Purpose of review: The use of protease inhibitors in resource-limited settings will increase in coming years as HIV treatment cohorts mature. We review data available to guide the expanded use of protease inhibitors in these settings.
Recent findings: The safety and effectiveness of protease inhibitors may be affected by the context of their use, yet limited data exist regarding the use of these agents in resource-limited settings in either first or subsequent regimens. Critically, data are needed regarding optimal regimens at time of first-line nonnucleoside reverse transcriptase inhibitor-based regimen failure. A number of alternative strategies are being investigated, including dual-boosting, monotherapy and dose reduction. Despite recent progress cost, storage requirements, drug interactions and formulation continue to hinder the use of protease inhibitors, particularly for children.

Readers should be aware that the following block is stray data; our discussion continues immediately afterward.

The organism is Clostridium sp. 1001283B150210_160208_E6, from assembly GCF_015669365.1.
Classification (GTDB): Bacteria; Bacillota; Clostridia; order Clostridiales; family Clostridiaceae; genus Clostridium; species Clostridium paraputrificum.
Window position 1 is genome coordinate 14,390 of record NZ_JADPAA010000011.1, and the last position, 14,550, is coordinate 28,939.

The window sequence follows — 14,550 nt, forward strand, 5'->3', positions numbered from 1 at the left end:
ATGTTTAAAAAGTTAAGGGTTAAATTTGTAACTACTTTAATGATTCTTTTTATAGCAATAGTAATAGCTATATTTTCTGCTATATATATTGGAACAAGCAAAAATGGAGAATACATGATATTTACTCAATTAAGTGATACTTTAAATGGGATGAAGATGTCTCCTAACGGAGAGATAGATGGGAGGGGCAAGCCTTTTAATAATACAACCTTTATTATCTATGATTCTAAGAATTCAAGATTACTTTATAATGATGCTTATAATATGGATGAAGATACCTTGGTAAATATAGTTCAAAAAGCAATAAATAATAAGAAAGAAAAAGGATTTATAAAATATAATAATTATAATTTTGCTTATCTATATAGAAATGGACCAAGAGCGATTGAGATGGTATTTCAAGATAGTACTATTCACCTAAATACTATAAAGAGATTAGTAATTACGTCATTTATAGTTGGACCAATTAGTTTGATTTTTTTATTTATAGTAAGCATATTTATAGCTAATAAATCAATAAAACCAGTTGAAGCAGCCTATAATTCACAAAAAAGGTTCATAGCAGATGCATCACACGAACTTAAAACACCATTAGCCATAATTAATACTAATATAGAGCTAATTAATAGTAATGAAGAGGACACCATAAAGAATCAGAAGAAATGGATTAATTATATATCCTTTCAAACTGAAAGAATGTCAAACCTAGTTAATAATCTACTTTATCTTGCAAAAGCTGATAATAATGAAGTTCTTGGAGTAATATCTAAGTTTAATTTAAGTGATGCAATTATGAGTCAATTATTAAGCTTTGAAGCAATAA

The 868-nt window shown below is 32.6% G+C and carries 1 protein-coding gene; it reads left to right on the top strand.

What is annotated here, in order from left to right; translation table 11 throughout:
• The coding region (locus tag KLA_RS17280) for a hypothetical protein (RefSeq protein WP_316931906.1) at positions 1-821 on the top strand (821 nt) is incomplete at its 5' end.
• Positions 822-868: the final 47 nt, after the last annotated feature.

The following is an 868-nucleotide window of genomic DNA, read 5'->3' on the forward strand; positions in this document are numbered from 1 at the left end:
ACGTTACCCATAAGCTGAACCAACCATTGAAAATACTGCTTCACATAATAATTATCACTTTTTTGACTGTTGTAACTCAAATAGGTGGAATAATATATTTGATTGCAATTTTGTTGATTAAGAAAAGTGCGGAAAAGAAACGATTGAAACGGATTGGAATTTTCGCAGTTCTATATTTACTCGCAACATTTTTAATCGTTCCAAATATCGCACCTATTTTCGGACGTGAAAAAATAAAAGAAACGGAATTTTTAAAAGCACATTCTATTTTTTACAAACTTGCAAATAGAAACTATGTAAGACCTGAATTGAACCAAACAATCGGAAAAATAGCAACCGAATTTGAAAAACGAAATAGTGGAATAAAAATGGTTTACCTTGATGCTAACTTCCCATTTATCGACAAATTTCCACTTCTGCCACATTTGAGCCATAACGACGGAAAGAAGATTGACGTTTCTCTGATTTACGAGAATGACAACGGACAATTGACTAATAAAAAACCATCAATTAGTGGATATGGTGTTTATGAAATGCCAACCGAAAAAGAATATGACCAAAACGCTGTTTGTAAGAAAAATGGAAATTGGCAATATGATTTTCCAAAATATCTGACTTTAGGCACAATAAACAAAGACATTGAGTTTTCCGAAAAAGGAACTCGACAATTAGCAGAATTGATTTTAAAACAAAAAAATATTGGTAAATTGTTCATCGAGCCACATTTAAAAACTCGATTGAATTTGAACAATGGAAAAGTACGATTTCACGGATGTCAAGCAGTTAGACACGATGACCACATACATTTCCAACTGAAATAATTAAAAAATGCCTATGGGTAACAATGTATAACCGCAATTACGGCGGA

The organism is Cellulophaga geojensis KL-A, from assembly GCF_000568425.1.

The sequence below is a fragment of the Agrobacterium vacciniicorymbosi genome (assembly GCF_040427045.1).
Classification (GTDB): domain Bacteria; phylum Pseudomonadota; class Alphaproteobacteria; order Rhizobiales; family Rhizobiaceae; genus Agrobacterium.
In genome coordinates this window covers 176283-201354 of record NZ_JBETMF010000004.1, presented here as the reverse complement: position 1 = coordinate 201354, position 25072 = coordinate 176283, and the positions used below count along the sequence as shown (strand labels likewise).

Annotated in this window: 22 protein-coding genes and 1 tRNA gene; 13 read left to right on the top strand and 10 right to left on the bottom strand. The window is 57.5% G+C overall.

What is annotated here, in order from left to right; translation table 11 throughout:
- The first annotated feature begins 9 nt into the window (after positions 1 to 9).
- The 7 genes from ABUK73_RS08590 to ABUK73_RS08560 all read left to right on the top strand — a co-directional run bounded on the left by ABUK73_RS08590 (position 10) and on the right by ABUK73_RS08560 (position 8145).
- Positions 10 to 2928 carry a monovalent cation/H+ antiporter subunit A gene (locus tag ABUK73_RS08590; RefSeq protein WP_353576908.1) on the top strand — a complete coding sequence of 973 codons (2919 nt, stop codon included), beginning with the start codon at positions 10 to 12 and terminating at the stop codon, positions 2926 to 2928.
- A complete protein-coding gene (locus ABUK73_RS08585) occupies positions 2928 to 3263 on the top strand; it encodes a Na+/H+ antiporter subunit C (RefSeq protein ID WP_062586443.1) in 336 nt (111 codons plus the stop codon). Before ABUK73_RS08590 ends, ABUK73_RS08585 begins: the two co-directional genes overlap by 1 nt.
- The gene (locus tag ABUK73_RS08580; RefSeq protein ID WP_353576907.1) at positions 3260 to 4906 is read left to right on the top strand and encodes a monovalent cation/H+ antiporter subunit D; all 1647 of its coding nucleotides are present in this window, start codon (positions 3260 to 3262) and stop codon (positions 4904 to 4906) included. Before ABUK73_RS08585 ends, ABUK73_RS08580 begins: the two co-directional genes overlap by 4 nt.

Summary: Protease inhibitors are the core component of second-line therapy in resource-limited settings and are used in specific situations in first-line therapy. Use of second-line regimens has been more diverse than first line, but WHO has recently prioritized regimens containing lopinavir/ritonavir or ritonavir-boosted atazanavir. As use of protease inhibitors in resource-limited settings increases evidence needs to be accrued to guide further expanded use.